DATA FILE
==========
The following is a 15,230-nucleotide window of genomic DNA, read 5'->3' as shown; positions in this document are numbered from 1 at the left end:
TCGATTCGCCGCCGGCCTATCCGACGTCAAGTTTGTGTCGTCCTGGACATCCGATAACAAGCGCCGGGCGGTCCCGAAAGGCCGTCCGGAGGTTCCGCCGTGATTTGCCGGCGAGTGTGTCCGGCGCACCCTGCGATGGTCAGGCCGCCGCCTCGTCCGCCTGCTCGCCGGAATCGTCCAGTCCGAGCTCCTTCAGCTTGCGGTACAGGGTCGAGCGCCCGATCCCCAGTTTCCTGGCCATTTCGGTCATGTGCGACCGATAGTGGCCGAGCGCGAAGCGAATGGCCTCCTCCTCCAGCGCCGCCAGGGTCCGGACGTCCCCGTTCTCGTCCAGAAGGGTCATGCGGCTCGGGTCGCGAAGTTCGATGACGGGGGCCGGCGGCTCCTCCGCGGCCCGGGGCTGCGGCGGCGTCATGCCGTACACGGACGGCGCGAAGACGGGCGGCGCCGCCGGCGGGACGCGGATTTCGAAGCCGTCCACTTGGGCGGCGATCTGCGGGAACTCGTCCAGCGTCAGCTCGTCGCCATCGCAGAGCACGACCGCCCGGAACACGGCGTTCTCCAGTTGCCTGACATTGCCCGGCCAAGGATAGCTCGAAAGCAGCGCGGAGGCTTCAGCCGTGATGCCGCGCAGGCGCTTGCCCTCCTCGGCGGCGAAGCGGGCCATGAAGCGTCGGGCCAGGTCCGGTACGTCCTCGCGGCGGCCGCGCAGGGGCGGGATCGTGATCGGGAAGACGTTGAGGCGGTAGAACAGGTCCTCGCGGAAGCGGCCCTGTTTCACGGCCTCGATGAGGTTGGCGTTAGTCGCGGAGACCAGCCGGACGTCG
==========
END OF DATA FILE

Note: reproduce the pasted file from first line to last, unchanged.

The following is a 15,230-nucleotide window of genomic DNA, read 5'->3' as shown; positions in this document are numbered from 1 at the left end:
TCGATTCGCCGCCGGCCTATCCGACGTCAAGTTTGTGTCGTCCTGGACATCCGATAACAAGCGCCGGGCGGTCCCGAAAGGCCGTCCGGAGGTTCCGCCGTGATTTGCCGGCGAGTGTGTCCGGCGCACCCTGCGATGGTCAGGCCGCCGCCTCGTCCGCCTGCTCGCCGGAATCGTCCAGTCCGAGCTCCTTCAGCTTGCGGTACAGGGTCGAGCGCCCGATCCCCAGTTTCCTGGCCATTTCGGTCATGTGCGACCGATAGTGGCCGAGCGCGAAGCGAATGGCCTCCTCCTCCAGCGCCGCCAGGGTCCGGACGTCCCCGTTCTCGTCCAGAAGGGTCATGCGGCTCGGGTCGCGAAGTTCGATGACGGGGGCCGGCGGCTCCTCCGCGGCCCGGGGCTGCGGCGGCGTCATGCCGTACACGGACGGCGCGAAGACGGGCGGCGCCGCCGGCGGGACGCGGATTTCGAAGCCGTCCACTTGGGCGGCGATCTGCGGGAACTCGTCCAGCGTCAGCTCGTCGCCATCGCAGAGCACGACCGCCCGGAACACGGCGTTCTCCAGTTGCCTGACATTGCCCGGCCAAGGATAGCTCGAAAGCAGCGCGGAGGCTTCAGCCGTGATGCCGCGCAGGCGCTTGCCCTCCTCGGCGGCGAAGCGGGCCATGAAGCGTCGGGCCAGGTCCGGTACGTCCTCGCGGCGGCCGCGCAGGGGCGGGATCGTGATCGGGAAGACGTTGAGGCGGTAGAACAGGTCCTCGCGGAAGCGGCCCTGTTTCACGGCCTCGATGAGGTTGGCGTTAGTCGCGGAGACCAGCCGGACGTCG